Kirk Bell leaned in toward them when he spoke. He wore blue jeans, a T-shirt and a white cowboy hat with a Marlboro logo on the back.
It was quiet at last, the weed trimmers the teenagers had been using were laid down, along with the rakes. Huge black trash bags were filled with the clippings of overgrown grass that had been cut from the walkways of the old military installation. The youngsters held water bottles in their hands and the image of the tall black man in their steady gaze.
They were glad for the rest. They'd been sweating all week -- working hard for a peanut butter and jelly sandwich, hoping dinner would be better.
Kirk was here to tell them about the folks moving here as units were renovated. His ministry was helping renovate the old brick buildings, but volunteers were needed to cut the grass and make the grounds presentable. The residents here were from the projects, plain apartment buildings that housed the city's needy, many of them hardened criminals or just-released inmates. The city is tearing down city housing, displacing thousands to neighborhoods across Chicago.
Behind them, a child's cry could still be heard in one of the few occupied apartments.
These units in a former military base didn't look appealing, unless you'd been someplace worse.
The teenagers sitting on the ground had seen someplace worse.
They'd been in the shelters where younger children fight for attention.
They'd been through the shelter's kitchens where the stench of institutional food preparation could turn your stomach. They'd been in the sticky, hot soup kitchens where fellow diners eat and run back to the streets, hoping for a rain shower or at least a breeze in the Windy City.
The former gang member turned preacher perched on a cooler and told the teens his story. By the time he was their age he'd made it all the way from the city's projects to a gang. At 18 he walked away -- a feat made easier with a Bible in his hand. He's held the Bible close every day since, and when he gets a chance to talk Jesus to teenagers, he jumps at it, and they listen.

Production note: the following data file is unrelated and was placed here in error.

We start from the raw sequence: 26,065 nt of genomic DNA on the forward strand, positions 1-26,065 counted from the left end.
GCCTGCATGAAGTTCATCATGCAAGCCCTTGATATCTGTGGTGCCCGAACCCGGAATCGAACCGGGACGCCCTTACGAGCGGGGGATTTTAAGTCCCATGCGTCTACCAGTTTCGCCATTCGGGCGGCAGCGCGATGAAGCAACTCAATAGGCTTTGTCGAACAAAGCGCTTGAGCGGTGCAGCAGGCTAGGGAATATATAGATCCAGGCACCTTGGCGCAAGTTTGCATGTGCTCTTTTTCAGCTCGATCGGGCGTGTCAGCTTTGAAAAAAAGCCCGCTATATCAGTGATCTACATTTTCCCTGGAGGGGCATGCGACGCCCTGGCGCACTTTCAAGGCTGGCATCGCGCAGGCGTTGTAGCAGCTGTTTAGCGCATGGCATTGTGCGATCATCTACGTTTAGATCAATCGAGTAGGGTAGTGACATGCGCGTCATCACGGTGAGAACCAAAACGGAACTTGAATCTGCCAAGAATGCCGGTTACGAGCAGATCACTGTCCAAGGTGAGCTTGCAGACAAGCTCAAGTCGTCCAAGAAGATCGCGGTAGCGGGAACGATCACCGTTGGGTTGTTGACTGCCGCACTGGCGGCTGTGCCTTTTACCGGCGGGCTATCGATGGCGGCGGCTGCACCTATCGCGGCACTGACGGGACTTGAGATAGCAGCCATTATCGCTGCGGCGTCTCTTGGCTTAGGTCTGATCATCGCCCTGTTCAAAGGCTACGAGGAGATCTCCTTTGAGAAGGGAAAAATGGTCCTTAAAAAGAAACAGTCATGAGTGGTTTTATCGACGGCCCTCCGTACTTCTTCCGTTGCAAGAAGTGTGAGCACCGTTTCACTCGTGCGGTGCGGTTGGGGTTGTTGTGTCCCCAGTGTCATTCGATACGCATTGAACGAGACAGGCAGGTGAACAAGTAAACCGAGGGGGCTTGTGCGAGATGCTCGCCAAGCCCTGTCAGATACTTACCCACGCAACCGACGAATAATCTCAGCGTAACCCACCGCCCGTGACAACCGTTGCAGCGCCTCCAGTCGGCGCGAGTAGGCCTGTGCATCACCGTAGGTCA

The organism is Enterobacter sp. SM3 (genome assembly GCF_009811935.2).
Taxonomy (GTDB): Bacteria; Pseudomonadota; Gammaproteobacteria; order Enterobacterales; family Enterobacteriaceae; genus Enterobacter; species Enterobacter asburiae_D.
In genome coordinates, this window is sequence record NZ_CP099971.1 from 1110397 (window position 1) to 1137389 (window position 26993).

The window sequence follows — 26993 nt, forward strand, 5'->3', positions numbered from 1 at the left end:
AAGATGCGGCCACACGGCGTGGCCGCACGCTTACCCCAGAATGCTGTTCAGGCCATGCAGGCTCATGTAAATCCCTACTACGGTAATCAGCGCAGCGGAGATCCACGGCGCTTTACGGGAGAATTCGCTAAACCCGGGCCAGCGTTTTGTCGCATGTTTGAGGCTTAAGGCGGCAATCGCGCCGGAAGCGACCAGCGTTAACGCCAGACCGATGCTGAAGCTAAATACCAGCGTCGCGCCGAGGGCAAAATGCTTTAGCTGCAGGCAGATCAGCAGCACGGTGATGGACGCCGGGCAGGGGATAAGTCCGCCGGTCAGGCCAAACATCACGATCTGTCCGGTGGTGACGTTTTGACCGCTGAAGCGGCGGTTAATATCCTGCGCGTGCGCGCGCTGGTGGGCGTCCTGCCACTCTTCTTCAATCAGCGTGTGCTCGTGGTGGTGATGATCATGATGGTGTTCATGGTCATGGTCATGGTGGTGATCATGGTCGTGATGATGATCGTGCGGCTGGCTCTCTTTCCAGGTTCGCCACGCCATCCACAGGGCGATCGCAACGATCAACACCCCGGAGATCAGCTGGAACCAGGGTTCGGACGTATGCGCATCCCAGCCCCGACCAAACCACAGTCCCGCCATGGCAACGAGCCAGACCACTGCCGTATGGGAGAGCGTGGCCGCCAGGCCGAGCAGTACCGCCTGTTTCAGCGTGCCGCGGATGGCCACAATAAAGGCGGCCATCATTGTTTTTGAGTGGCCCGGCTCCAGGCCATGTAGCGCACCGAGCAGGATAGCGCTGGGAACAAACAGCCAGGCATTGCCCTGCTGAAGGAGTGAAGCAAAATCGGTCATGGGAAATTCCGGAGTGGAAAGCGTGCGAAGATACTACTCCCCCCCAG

Everyone you see watches you, he said. They read you like a book. They watch what you do.
So do the right thing.
With a clever mix of bathroom humor and gut-wrenching stories, he held their attention and told them to hold fast to their faith and spread it like wildfire.
There was no doubt in my mind that they would.
These weren't children from the streets of any city -- they are members of the Tinkling Spring Presbyterian Church youth group. They'd come to Chicago in a heat wave -- to work, to sweat, to learn, to pray.
They did all that and more.
The first hot night in Chicago, they'd heard a poem written by a homeless woman.
It began like this:
"Look me in the eyes at least,
when you pass me by on the street
whether or not you answer my plea for money:
my eyes are the poorest of me --
require only your two cents when we meet --
and are more in dire need of these than your feet."
In the days and nights ahead, they went from shelters to soup kitchens to sidewalks where those without hope seek safety.
By their last night in the sticky city, these students recapped their week.
They'd knocked down walls and framed new ones at an old crack house turned ministry site.
They'd fed the homeless and held young children. They'd looked them all in the eye, and they had been fed themselves.
They accomplished more than they thought they could. They learned that stereotypes can be turned off.
They found that to help someone isn't nearly as fulfilling as to simply say, "You matter."
They worried that too soon they would forget the faces, the stories and the lessons of those down on their luck.
The church sent them on the mission trip to seek God, to serve others.
The redemption they found was a bonus.
The News Leader